Williams considers runPublished 12:38am Friday, October 7, 2011
Editor’s note: Portions of this story first appeared on the Washington Daily News’ website Wednesday night.
Former state Rep. Arthur Williams, D-Beaufort, confirmed he’ll make a political announcement at 5:30 p.m. Oct. 18 at the N.C. Estuarium in Washington.
Williams declined to discuss the substance of what he called a “formal press conference” in an interview Wednesday night.
“I’ve got professionals in Raleigh handling it,” the former, four-term lawmaker said.
In a July interview, Williams didn’t rule out the possibility of running for public office again, saying he had thought about launching a bid.
“Am I running? I probably am,” he said at the time.
Asked in July whether he would switch parties and run as a Republican, as rumors indicated, the longtime Democrat replied, “I didn’t say that, either.”
A Washington resident and a former commissioner on the N.C. Wildlife Resources Commission, Williams was first elected to the state House in 2002.
He quickly gained a reputation as a successful campaign fundraiser solidly linked to the Democratic leadership in Raleigh.
Though he was frequently described as a conservative Democrat, Williams was swept away in the GOP wave of 2010, when Republicans took control of the state House and Senate.
In the 2010 general election, political newcomer Bill Cook unseated Williams.
Cook, a Cypress Landing Republican now serving Williams’ former House District 6, has announced he plans to run again.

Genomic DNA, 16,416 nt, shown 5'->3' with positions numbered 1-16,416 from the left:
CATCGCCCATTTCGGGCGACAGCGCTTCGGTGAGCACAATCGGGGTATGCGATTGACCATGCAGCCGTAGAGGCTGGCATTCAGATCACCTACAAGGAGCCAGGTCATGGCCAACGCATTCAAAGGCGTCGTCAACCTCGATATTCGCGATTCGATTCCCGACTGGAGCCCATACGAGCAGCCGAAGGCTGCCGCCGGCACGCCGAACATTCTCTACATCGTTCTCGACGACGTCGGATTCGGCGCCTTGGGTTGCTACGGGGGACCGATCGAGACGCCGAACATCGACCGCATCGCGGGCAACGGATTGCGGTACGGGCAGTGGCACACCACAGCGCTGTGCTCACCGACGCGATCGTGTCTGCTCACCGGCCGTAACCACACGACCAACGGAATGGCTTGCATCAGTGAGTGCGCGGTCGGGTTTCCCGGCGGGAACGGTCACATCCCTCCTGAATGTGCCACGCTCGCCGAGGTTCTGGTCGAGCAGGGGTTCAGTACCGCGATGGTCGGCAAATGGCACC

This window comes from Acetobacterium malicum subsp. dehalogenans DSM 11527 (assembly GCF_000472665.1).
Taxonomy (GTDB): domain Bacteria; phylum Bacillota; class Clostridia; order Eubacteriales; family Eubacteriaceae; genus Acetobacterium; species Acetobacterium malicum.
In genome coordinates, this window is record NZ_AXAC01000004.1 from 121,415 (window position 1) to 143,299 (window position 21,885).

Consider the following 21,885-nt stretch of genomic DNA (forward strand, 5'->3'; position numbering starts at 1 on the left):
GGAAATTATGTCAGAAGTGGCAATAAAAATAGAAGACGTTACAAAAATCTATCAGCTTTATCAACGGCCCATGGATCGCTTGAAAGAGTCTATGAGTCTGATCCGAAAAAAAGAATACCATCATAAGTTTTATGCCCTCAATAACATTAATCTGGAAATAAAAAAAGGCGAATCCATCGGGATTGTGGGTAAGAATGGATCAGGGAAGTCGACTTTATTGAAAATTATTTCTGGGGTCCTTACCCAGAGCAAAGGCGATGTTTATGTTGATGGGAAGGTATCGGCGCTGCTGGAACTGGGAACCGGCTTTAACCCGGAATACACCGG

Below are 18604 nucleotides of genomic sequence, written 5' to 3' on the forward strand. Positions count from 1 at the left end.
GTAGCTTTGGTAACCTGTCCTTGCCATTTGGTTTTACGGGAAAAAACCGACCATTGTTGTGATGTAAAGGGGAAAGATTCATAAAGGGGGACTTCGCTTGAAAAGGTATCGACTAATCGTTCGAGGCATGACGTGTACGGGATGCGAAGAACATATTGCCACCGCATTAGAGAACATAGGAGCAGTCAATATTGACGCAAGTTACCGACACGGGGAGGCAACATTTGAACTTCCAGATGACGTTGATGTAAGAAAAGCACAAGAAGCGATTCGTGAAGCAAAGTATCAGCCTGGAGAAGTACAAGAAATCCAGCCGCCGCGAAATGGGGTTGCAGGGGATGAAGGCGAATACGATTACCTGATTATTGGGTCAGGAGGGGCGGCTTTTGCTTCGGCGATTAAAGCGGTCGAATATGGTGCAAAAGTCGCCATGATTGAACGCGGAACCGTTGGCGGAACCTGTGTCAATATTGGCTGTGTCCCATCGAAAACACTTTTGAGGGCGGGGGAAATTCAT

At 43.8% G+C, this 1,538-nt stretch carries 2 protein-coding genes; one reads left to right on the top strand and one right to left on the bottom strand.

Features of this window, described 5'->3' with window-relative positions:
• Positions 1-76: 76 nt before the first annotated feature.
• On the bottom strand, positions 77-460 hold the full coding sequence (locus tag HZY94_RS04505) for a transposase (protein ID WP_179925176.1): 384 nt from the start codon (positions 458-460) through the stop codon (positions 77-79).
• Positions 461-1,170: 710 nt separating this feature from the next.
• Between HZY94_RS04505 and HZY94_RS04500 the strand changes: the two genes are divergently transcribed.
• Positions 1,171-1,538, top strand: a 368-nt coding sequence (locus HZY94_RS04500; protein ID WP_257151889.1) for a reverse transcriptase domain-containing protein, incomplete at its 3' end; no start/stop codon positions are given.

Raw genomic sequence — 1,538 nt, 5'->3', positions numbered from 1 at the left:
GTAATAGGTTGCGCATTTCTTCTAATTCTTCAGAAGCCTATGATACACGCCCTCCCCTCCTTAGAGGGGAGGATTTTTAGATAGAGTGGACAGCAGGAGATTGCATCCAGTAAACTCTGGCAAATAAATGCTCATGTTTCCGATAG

There is some question as to whether Williams has attempted to gauge current legislators’ support for another try at an unspecified office.
On Wednesday, he would not confirm reports he’d been seen entering the Raleigh office of a prominent lawmaker, saying only, “I got friends in Raleigh.”
“I know the word’s, I guess, getting out about what I’m going to do,” he said. “They’re doing a formal press conference. I’ve got people in Raleigh that’s handling it. I’ll let them handle it.”
Despite past political differences, Greg Dority, chairman of the Beaufort County Republican Party, said the GOP would welcome Williams into the fold if he chose to switch parties.
“There’s been speculation, and we anticipate that Arthur will switch to the Republican Party and then offer himself as a candidate for office,” Dority commented. “We are always happy to have Democrats come over to the Republican Party, and Arthur would be a great addition to the party. I would guess he is looking at the Senate seat that looks to favor a Republican candidate after the current redistricting.”
The seat to which Dority referred is the 1st Senate District seat currently held by Sen. Stan White, D-Dare. The shape of that district was changed during the recent legislative shifting of lines, and some local Republican activists said the territory could be friendlier to one of their candidates in 2012.
A Democratic Party committee selected White to replace long-serving Sen. Marc Basnight, D-Dare, after the senator announced he was stepping down early this year.
Williams, then out of office, threw his name in as a contender, but lost to White as the nomination process unfolded in late January.
A call to White wasn’t returned Wednesday night or Thursday.
Asked whether he believed the Democratic Party had let him down, a reference to the 2010 election and this year’s nominations for the District 1 slot, Williams demurred.
“I was raised to believe putting you down in life don’t put you anywhere,” he said. “I’m shooting my own gun and running my own race.”
As of Wednesday night, the State Board of Elections’ website still listed Williams as a member of the Democratic Party.
Williams had not switched parties as of late Thursday morning, said Anita Bullock Branch, Beaufort County’s deputy elections director.